Friday, June 13, 2014 4:57 PM
  • >But I found interesting to know that for service account I can use domain user account without any privileges on local machine.

    It still needs _some_ like the privilege to log on as a service.  But the privileges needed to run SQL Server are assigned to the per-service SID, not the service account.

    David


    David http://blogs.msdn.com/b/dbrowne/

    Friday, June 13, 2014 5:01 PM
  • David and one more thing...

    I can profit the moment that talking to forum moderator :)

    I guess it will be a good idea if the option to mark more than one answer as "Mark as answer".

    I have to Mark your answer because this is the right answer.

    But I marked before the answer of Ashwin.

    If I mark yours his answer will be unmarked.

    Thanks!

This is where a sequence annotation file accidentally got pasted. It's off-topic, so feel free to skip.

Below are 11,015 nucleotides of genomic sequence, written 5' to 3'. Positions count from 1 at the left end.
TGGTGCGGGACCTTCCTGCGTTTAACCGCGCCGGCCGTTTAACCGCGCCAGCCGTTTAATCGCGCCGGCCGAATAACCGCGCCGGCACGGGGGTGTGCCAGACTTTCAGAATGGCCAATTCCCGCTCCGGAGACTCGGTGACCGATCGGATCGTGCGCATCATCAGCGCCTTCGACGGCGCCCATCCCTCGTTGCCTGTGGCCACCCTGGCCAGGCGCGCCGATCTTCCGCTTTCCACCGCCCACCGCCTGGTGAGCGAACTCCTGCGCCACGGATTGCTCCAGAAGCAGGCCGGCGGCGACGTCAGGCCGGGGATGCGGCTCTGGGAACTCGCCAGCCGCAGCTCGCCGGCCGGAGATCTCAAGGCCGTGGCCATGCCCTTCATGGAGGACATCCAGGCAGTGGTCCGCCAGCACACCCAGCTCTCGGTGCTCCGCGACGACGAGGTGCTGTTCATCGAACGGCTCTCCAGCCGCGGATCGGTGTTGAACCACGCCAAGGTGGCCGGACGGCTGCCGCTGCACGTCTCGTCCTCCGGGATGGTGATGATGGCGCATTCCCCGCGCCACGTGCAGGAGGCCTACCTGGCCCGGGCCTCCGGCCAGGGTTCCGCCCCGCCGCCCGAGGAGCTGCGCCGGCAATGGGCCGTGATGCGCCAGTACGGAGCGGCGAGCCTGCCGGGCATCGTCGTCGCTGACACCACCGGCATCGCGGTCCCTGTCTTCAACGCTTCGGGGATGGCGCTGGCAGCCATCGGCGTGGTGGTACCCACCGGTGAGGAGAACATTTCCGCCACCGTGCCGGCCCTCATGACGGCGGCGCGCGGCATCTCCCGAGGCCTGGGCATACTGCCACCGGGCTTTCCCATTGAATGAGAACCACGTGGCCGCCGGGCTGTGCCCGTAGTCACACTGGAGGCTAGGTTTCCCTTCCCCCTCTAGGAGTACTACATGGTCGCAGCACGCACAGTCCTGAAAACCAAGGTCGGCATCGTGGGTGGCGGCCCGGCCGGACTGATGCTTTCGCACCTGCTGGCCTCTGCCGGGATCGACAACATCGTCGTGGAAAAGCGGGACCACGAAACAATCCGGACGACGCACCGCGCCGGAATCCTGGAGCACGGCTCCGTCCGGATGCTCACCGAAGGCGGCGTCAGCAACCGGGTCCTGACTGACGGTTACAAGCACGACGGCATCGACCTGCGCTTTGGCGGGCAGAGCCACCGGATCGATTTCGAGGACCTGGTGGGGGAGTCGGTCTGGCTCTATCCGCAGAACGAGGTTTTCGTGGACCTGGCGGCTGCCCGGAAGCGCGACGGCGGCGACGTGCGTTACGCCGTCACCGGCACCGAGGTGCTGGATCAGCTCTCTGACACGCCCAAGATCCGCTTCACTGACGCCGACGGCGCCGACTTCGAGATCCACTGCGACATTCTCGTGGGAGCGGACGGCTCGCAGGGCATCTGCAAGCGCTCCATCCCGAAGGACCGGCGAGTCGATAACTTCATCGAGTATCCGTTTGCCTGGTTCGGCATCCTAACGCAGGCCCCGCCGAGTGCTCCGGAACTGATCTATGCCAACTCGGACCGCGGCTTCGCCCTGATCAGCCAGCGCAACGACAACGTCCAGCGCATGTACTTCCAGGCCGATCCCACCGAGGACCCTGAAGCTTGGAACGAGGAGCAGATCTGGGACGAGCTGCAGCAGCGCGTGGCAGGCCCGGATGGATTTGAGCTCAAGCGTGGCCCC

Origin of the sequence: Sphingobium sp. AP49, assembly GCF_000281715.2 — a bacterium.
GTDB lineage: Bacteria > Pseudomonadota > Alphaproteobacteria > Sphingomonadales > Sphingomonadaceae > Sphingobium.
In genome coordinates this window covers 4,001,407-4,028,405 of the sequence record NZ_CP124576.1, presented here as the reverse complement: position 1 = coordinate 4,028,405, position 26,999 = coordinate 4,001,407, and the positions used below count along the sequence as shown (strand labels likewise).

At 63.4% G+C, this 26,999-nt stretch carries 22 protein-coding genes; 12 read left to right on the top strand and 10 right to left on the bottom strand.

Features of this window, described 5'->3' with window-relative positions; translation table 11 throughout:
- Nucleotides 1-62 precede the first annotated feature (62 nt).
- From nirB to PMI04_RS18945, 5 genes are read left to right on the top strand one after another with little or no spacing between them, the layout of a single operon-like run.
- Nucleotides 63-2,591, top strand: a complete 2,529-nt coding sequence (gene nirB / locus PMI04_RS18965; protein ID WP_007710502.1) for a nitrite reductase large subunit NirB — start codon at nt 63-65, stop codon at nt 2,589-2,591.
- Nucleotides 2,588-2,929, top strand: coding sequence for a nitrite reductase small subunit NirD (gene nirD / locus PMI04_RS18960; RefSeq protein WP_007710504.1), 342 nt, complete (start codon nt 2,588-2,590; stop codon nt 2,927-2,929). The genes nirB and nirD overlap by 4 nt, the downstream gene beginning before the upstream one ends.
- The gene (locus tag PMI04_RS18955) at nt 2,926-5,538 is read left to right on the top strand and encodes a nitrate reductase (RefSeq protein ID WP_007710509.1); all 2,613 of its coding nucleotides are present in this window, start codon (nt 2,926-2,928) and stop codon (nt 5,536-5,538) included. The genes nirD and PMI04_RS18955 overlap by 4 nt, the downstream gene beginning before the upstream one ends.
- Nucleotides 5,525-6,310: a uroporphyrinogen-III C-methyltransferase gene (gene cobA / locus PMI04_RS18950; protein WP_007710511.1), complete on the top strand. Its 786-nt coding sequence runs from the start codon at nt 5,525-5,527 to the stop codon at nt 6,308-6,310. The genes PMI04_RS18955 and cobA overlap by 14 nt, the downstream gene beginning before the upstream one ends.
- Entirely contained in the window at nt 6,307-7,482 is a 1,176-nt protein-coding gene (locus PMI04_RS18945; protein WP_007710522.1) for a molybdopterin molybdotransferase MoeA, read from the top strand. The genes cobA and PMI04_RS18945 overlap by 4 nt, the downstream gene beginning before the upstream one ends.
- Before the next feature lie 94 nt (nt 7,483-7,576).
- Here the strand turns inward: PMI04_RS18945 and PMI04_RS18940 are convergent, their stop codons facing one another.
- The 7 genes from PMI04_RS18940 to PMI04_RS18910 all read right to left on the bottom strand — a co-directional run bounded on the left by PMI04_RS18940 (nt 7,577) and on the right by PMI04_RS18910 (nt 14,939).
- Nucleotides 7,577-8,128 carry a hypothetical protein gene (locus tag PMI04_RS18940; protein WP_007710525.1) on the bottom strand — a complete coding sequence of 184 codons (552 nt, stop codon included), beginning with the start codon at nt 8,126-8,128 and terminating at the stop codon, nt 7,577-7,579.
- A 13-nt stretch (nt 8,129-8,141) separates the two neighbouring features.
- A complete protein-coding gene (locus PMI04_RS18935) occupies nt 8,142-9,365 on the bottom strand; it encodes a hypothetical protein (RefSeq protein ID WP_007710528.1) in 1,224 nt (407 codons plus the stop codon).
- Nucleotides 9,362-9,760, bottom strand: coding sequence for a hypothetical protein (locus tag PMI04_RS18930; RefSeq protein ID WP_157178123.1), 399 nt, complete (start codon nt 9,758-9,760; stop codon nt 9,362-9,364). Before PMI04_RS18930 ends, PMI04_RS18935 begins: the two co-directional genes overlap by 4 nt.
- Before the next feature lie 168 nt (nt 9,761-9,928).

"When you hit a wrong note it's the next note that makes it good or bad". Miles Davis

    Friday, June 13, 2014 5:19 PM
  • You can mark as many answers as you feel fit. There is no limitations for number of answers per thread.

    For every expert, there is an equal and opposite expert. - Becker's Law


    My blog


    My TechNet articles

    Friday, June 13, 2014 5:24 PM
  • I tried...

    when click Mark... on a new answer another previously Marked as Answer becomes Unmarked.


    "When you hit a wrong note it's the next note that makes it good or bad". Miles Davis

    Friday, June 13, 2014 5:37 PM
  • It didn't. Right now there are 2 answers marked in this thread. But the first marked answer shows at the left pane.

    For every expert, there is an equal and opposite expert. - Becker's Law


    My blog


    My TechNet articles

    Friday, June 13, 2014 5:47 PM
  • tried again...

    Ashwin's answer was Marked.

    Then I clicked Mark for David's answer Ashwin's became Unmarked.

    Did refresh - both are marked.


    "When you hit a wrong note it's the next note that makes it good or bad". Miles Davis

    Friday, June 13, 2014 5:55 PM